No Interruptions
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No Interruptions
Mom with a View

No Interruptions

Can you have a conversation without interrupting?

by

We all know that ego, focus on the self, gets in the way of our relationships. It's hard to really care about someone else, to really listen and empathize if we are preoccupied with our own needs and desires. It's also hard, if not impossible, under these circumstances to have a relationship with God.

There are many different tools for acquiring humility and focusing outside ourselves. Most of these strategies involve diminishing the "I". In fact, just trying to have a conversation without the word "I" brings a heightened -- and frequently frightening -- awareness of the issue. Try it for an hour; I dare you.

Another useful tool is to avoid interrupting others in conversation. "Avoid interrupting?" asked a shocked friend of mine when I made this suggestion. "But I'm from New York; that's not rude, it's just normal conversation."

In an effort to demonstrate the error of her ways I pointed to the line in Ethics of Our Fathers (5:7): [The wise man] does not interrupt the speech of his friend.

Interrupting is all ego. It suggests that what I have to say is more valuable and important than what you have to say.

Interrupting is all ego. It suggests that what I have to say is more valuable and important than what you have to say. Not only does it inappropriately elevate the interrupter, it devalues both the speaker and what he was saying. It wasn't worth hearing to the end. He or she doesn't matter enough to me. Even if that isn't true, that is what we are communicating. My needs, my ideas, my thoughts dominate and leave little room for you.

Someone suggested to me that perhaps it wasn't ego that was the culprit but rather impatience. I certainly don't wish to encourage a competition over which negative character trait it is preferable to have. But I would also suggest that the root of impatience is ego. It goes back to our original proposition. My time and what I have to say are more valuable and trump your time and anything you may wish to impart.

The beauty of using the tool of not interrupting is that we are given constant opportunities to work on it. We engage in conversations all day long. We can grow (or not) hourly.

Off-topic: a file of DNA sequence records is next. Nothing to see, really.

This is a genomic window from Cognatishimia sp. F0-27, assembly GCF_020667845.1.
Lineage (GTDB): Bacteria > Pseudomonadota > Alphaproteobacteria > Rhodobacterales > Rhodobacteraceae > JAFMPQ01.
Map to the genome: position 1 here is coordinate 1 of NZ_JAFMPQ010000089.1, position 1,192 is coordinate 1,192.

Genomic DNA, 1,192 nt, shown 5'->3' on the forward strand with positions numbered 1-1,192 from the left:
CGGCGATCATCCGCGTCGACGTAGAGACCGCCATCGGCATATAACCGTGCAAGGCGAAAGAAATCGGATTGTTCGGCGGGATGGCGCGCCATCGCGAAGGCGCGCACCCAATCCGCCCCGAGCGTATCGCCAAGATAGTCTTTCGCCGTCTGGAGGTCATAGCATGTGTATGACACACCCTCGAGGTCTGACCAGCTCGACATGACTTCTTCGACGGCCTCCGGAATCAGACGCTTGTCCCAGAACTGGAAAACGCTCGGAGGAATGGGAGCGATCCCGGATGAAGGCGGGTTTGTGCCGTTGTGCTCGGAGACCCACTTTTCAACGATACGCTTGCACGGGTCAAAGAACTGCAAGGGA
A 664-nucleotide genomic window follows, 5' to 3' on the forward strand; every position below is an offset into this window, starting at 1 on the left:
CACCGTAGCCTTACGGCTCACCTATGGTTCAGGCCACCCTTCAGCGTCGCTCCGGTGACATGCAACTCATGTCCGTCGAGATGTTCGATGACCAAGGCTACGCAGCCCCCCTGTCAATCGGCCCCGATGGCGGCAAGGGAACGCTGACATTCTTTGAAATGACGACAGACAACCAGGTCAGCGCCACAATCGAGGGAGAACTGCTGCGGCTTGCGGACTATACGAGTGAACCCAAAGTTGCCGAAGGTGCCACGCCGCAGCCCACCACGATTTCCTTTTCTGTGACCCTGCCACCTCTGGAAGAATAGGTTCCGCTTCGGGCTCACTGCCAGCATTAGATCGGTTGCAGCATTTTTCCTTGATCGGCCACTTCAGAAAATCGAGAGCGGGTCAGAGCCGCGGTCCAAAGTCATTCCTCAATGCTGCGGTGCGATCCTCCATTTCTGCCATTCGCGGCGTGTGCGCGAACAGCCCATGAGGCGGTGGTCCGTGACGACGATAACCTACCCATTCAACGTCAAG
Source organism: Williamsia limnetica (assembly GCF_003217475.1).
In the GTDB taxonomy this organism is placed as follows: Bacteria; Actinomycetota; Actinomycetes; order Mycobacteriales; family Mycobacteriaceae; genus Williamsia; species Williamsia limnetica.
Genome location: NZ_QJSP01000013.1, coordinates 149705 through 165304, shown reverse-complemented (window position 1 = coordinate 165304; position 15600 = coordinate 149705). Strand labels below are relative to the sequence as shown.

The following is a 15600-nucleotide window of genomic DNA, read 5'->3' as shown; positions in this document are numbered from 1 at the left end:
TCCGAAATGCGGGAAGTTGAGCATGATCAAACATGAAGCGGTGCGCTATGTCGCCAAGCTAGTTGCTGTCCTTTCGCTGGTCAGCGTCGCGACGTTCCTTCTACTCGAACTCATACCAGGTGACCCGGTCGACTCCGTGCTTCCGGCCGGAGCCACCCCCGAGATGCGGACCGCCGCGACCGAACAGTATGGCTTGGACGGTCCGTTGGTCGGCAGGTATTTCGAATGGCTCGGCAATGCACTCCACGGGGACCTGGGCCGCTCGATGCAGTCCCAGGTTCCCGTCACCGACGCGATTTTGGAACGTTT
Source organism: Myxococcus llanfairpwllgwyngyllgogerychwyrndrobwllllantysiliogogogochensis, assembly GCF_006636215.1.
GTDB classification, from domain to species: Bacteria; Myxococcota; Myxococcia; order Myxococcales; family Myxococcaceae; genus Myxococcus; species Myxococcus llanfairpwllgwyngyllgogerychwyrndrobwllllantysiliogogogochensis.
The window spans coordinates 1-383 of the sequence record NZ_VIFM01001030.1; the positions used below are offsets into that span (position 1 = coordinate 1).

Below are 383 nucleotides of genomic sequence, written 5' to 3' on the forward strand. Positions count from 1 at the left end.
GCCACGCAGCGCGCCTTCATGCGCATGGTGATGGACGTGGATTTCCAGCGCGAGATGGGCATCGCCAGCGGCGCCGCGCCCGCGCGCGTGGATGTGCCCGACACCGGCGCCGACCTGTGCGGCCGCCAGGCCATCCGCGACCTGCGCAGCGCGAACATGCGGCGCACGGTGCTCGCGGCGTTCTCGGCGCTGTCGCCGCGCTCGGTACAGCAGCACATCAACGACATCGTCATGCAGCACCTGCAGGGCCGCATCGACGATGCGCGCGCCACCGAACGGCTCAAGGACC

It's also an easy and effective way to gain perspective on our egos. We can watch ourselves and catch ourselves.

It's very difficult. It seems so simple yet it's such a challenge. It's a great opportunity to laugh at ourselves as we engage in this battle to bite our tongues. But the benefits of just this small change are enormous. All of our relationships will improve. Those we care about will feel heard. Our own ability to care and our amount of caring will deepen.

And when we truly move ourselves out of the way, there will also be room for the Almighty to enter.

Published: June 21, 2008


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Visitor Comments: 11

(11) Christopher, March 23, 2009 11:13 AM

Correct Reaction?

So how should a person deal with a person who is constantly interrupting. My stepmother is always interrupting everyone and I can't help but feel angry when it happens. What's the best method of dealing with it?

(10) Anonymous, July 20, 2008 8:20 PM

totally true

it is so true. we don't even realize that when we talk, we are constantly thinking about ourselves. we gotta change this

(9) Anonymous, June 27, 2008 12:55 AM

LISTEN to the other person

I agree with gl. We should try to clear our own thoughts and REALLY listen to whoever's talking to us!

(8) Anonymous, June 25, 2008 10:51 PM

wow

Thank you for this article! Just what I needed...it's a very practical suggestion of how to improve one's self...thanks again!

(7) David Komer, June 25, 2008 6:24 AM

questions

I couldn't find the quote from "Ethics of our Fathers." Maybe I misunderstood the citation... what I looked up was the 7th mishna in the 5th chapter of Pirkei Avot.

Secondly, I disagree with the author's stance because it is too general. Let's consider the following:

One person speaking is trying to convey a particular idea to another person. The speaker is also humble enough that they would gladly welcome interruption the moment that the listener grasped the point (after all, we learn in Pirkei Avot that silence is a pretty good thing, 1:17). In this case, it would be a mark of improper "ego" on the side of the speaker to insist that interruption is evil. Do they just want to hear themselves speak?

Now- I'm not saying that interrruption is always good either. I believe that one person should be attentive to the other. Sometimes people just need to be listened to, and sometimes they need to communicate a thought. The right approach should vary accordingly (the idea behind this particular paragraph thought is something I learned from Reb Simcha Weinberg).

To show another example, let's say your the wise King or Queen of a great country, and your time is mamash precious and powerful. Someone comes up to you and starts explaining their idea for fixing the economy. And you get it right away- but they haven't finished explaining all the details. Should you interrupt them and tell them to go away? Could you do more important things with that time? Hopefully the person who came up to the King has the psychological health to accept cheefully that the answer to those questions is "yes."

When interrupting is the right choice, it should be done with tact, sensitivity, and intelligence, however.

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